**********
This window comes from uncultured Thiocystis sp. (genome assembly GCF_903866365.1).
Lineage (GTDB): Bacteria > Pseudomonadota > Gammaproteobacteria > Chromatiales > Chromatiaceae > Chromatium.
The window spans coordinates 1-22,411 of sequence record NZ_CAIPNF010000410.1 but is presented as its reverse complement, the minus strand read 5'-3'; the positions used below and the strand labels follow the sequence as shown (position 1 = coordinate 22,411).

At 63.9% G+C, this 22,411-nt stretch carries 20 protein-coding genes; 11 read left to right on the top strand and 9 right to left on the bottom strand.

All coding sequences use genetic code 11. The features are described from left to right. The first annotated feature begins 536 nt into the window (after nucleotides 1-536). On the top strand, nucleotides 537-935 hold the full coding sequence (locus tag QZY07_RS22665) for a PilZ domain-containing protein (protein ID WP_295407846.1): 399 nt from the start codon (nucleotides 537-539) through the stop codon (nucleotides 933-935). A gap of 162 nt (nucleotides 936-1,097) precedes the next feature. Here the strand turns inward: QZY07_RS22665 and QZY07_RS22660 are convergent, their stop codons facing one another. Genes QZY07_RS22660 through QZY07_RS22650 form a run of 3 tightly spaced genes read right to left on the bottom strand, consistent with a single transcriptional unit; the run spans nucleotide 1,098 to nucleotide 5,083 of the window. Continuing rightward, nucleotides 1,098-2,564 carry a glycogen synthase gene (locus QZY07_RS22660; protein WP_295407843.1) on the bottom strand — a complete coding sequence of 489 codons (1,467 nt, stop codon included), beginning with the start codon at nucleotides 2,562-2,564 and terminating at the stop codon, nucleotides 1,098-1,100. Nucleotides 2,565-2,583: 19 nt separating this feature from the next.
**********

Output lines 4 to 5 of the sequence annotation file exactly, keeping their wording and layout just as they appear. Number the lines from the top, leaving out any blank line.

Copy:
At 63.9% G+C, this 22,411-nt stretch carries 20 protein-coding genes; 11 read left to right on the top strand and 9 right to left on the bottom strand.

All coding sequences use genetic code 11. The features are described from left to right. The first annotated feature begins 536 nt into the window (after nucleotides 1-536). On the top strand, nucleotides 537-935 hold the full coding sequence (locus tag QZY07_RS22665) for a PilZ domain-containing protein (protein ID WP_295407846.1): 399 nt from the start codon (nucleotides 537-539) through the stop codon (nucleotides 933-935). A gap of 162 nt (nucleotides 936-1,097) precedes the next feature. Here the strand turns inward: QZY07_RS22665 and QZY07_RS22660 are convergent, their stop codons facing one another. Genes QZY07_RS22660 through QZY07_RS22650 form a run of 3 tightly spaced genes read right to left on the bottom strand, consistent with a single transcriptional unit; the run spans nucleotide 1,098 to nucleotide 5,083 of the window. Continuing rightward, nucleotides 1,098-2,564 carry a glycogen synthase gene (locus QZY07_RS22660; protein WP_295407843.1) on the bottom strand — a complete coding sequence of 489 codons (1,467 nt, stop codon included), beginning with the start codon at nucleotides 2,562-2,564 and terminating at the stop codon, nucleotides 1,098-1,100. Nucleotides 2,565-2,583: 19 nt separating this feature from the next.